During World War II, an American pilot and a marooned Japanese navy captain are deserted on a small uninhabited island in the Pacific Ocean. There, they must cease their hostility and cooperate if they want to survive, but will they?
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During World War II, a shot-down American pilot and a marooned Japanese navy captain find themselves stranded on the same small uninhabited island in the Pacific Ocean. Following war logic, each time the crafty Japanese devises something useful, he guards it to deny its use to the Yank, who then steals it, its proceeds or the idea and/or ruins it. Yet each gets his chance to kill and/or capture the other, but neither pushes this to the end. After a while of this pointless pestering, they end up joining forces to build and man a raft... Written by
The movie had one of the more expensive productions at the time. This, combined with the movie's unusual concept, lack of subtitles and unpopular ending, caused the movie to become one of the biggest box office bombs of its time. It lost some four million dollars, which was one of the factors that caused its production company, ABC films (subsidiary of the ABC company), to eventually go bankrupt. However, the critics did praise many aspects of the film, especially Toshiro Mifune's performance as one of the best in his career. See more »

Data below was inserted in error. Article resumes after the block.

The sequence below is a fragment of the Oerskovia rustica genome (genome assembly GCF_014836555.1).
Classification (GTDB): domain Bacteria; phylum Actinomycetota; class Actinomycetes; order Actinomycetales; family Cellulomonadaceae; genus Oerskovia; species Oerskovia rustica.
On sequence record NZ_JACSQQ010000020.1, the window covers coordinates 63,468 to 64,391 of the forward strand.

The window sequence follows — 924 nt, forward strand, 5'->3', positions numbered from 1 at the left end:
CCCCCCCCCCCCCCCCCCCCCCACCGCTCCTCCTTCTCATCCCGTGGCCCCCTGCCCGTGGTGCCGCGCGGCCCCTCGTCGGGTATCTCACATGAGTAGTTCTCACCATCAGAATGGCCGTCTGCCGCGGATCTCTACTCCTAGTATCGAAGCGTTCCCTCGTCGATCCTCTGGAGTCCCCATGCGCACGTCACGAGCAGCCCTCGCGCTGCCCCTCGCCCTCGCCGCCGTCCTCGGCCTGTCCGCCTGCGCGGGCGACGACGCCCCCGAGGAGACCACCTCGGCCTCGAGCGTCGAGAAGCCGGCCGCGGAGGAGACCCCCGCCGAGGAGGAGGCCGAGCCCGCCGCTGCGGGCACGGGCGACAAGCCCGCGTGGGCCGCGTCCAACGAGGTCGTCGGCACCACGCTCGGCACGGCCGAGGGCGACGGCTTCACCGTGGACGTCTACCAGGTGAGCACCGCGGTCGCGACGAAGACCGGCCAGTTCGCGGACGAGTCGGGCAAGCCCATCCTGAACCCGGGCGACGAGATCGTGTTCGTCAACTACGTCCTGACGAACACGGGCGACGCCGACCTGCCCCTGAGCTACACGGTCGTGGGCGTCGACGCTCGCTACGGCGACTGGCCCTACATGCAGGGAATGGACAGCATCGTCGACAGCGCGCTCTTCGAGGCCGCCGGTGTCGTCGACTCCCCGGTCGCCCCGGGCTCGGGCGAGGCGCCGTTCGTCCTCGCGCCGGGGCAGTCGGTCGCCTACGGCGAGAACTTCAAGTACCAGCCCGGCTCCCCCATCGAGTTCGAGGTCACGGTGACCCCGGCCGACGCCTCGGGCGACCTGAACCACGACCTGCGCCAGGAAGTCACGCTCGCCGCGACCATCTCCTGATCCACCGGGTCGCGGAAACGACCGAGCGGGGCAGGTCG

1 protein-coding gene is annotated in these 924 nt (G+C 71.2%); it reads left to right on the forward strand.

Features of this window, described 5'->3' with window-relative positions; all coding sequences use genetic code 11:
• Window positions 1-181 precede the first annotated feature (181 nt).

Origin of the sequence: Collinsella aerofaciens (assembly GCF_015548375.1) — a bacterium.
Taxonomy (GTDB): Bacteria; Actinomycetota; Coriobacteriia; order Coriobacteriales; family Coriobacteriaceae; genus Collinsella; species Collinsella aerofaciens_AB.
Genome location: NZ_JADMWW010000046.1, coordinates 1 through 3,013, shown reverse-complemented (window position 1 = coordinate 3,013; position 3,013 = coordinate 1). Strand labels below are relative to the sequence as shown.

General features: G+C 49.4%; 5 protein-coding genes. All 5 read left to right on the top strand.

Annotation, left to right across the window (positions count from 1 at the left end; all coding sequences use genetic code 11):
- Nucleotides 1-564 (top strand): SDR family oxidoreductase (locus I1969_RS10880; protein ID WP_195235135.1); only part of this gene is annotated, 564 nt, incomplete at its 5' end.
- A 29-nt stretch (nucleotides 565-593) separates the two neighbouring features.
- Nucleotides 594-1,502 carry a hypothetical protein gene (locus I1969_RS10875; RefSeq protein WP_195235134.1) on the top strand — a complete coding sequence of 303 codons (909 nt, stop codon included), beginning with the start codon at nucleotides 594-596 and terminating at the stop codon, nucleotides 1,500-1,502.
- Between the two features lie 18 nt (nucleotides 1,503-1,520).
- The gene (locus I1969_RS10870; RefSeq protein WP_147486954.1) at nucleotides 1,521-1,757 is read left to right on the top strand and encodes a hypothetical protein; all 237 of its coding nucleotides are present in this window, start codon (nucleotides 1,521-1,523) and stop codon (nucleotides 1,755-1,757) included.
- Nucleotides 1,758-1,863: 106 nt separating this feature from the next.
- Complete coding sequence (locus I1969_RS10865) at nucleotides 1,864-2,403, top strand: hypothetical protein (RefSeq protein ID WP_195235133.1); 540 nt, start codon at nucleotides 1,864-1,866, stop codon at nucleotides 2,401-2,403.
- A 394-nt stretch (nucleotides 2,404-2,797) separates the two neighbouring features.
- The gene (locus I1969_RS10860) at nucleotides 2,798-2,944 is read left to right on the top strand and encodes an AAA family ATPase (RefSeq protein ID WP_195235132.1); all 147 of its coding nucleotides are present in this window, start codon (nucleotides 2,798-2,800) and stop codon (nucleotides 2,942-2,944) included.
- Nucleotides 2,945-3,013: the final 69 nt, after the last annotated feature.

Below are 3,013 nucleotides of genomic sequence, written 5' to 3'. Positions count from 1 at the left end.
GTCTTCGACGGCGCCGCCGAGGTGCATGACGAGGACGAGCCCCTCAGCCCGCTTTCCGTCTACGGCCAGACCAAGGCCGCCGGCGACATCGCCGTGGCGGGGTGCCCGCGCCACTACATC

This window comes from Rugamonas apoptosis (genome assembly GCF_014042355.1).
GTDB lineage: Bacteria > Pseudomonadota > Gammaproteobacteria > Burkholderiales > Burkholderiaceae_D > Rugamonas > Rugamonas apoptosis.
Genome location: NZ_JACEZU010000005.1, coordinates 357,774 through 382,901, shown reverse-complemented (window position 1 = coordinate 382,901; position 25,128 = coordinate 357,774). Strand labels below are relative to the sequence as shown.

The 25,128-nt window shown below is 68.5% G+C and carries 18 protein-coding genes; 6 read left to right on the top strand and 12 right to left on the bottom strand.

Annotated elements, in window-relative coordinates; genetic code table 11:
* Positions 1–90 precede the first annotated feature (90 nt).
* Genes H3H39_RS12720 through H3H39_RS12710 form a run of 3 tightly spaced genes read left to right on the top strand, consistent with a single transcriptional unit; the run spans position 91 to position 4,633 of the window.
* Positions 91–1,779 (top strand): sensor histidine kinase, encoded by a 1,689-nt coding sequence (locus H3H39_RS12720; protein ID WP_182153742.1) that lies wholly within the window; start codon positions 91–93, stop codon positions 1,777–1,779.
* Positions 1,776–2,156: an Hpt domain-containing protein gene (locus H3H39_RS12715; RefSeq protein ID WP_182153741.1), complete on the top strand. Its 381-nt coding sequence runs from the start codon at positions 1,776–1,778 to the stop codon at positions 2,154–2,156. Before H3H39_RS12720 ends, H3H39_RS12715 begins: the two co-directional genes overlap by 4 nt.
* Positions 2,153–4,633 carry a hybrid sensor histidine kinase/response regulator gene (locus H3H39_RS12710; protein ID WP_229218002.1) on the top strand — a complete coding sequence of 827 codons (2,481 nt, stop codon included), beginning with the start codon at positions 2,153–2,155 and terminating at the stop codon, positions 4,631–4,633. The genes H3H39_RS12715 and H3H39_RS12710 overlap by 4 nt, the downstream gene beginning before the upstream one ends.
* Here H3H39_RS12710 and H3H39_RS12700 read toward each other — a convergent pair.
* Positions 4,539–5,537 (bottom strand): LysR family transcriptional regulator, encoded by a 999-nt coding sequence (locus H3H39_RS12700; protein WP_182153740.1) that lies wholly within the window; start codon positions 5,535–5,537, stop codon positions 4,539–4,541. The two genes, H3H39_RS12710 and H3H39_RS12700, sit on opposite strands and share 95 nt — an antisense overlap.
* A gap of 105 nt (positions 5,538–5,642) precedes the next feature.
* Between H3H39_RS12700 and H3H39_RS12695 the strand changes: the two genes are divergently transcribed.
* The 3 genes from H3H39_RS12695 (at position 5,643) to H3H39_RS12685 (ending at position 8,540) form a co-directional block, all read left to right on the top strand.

"Hell in the Pacific" is a magnificent movie, with only two actors - but two of my biggest favorites. I watched it without subtitles and I couldn't understand Mifune and I often didn't here what Marvin said either. The best way to appreciate it is to not know English or Japanese, because you will understand it anyway. A film almost without dialog, a very interesting experience. Surely one of director John Boorman's most memorable movies, with flawless direction. The end is a "surprise" which fits in well. A must see!
Rating: 10 of 10.
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